This is where Green Mountain’s cold platform can potentially thrive, so long as its technology can meet consumer demand. Green Mountain states that there are fourteen occasions in the average US household where consumers drink a beverage. The cold system, with its ability to create such a wide variety of beverages, can cater to entire families with varying beverage preferences or even the single consumer who wants variety at home without having to stock his/her refrigerator with a dozen different bottles and cans. This system is unlikely to reach the levels of success that pods have reached (at least not for several years and not without the backing of major beverage players), but it does present a new option for consumers seeking to shake up their beverage purchases. This can particularly speak to millennials who have shown a penchant for products “on-demand” and lean toward broader trends of technology, customisation, and choice. While this consumer segment does not currently represent the mainstream, it is a growing niche that prioritises variety and convenience.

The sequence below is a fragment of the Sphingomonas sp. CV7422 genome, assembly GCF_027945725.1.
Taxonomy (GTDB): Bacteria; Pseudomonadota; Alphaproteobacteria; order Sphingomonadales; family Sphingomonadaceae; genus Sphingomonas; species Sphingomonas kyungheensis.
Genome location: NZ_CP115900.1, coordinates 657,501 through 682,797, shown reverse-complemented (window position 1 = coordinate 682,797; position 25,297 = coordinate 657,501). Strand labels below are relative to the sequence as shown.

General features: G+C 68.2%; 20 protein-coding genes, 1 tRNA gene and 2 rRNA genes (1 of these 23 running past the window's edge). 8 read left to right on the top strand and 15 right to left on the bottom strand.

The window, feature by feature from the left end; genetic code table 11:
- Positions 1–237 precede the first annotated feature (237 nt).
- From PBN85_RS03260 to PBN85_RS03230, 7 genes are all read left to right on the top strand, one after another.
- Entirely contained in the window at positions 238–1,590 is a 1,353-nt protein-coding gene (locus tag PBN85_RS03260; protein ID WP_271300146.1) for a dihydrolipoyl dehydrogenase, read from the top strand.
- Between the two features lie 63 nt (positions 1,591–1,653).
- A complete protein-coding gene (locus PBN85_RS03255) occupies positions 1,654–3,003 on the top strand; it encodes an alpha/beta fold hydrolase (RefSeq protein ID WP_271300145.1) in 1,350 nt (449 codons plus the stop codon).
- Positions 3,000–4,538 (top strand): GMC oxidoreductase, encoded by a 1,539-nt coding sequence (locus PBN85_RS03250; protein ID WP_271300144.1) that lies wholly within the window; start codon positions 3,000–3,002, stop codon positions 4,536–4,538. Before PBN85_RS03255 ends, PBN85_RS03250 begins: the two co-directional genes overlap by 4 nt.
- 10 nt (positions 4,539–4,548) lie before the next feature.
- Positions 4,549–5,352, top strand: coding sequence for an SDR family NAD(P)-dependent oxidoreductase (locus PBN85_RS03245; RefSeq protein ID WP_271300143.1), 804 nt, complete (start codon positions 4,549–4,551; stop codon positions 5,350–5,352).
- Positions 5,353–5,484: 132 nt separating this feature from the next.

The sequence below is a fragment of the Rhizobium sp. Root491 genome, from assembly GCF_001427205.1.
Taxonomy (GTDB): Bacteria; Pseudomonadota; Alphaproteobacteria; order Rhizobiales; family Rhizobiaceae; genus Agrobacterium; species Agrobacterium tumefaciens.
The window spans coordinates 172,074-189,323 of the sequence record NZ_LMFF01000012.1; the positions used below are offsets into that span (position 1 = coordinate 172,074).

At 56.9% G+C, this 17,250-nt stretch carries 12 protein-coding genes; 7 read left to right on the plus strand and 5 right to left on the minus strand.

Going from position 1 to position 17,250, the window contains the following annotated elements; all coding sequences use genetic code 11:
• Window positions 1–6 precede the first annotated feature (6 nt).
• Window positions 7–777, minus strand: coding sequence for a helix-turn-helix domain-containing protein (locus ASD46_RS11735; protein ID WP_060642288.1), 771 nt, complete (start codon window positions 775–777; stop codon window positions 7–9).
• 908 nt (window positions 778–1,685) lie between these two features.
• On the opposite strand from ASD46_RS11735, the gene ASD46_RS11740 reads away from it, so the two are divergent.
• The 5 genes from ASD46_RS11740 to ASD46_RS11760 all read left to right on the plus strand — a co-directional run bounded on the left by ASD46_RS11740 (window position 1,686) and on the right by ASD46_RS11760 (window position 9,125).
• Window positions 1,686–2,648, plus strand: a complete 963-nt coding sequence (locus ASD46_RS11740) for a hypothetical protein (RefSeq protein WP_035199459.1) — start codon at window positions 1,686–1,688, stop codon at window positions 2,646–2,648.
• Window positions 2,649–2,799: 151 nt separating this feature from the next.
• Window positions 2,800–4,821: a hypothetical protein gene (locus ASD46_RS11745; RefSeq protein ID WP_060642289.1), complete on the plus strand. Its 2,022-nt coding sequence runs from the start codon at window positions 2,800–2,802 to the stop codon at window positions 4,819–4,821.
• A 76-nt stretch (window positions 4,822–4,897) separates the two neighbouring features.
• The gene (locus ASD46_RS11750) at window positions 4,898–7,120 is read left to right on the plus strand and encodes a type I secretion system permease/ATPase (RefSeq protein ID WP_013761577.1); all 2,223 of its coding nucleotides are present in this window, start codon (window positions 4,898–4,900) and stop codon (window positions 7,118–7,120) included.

Should Green Mountain succeed in its quest to perfect home-crafted soft drinks, several questions remain that will determine whether the system will be niche or mainstream. Will one or more of the major beverage companies view Green Mountain as a partner for a new revenue stream or competition? Will brick and mortar stores embrace the system (especially since the smaller pods relieve some of the costs associated with stocking and storing of traditional packaged beverages) or will the online channel be the main benefactor? Will brand variety play as vital a role as it did in GMCR’s success with coffee pods? Will consumers embrace the technology amidst a growing sentiment for more natural and organic products? The questions surrounding the system are only beginning, but one thing is clear – GMCR has people paying attention.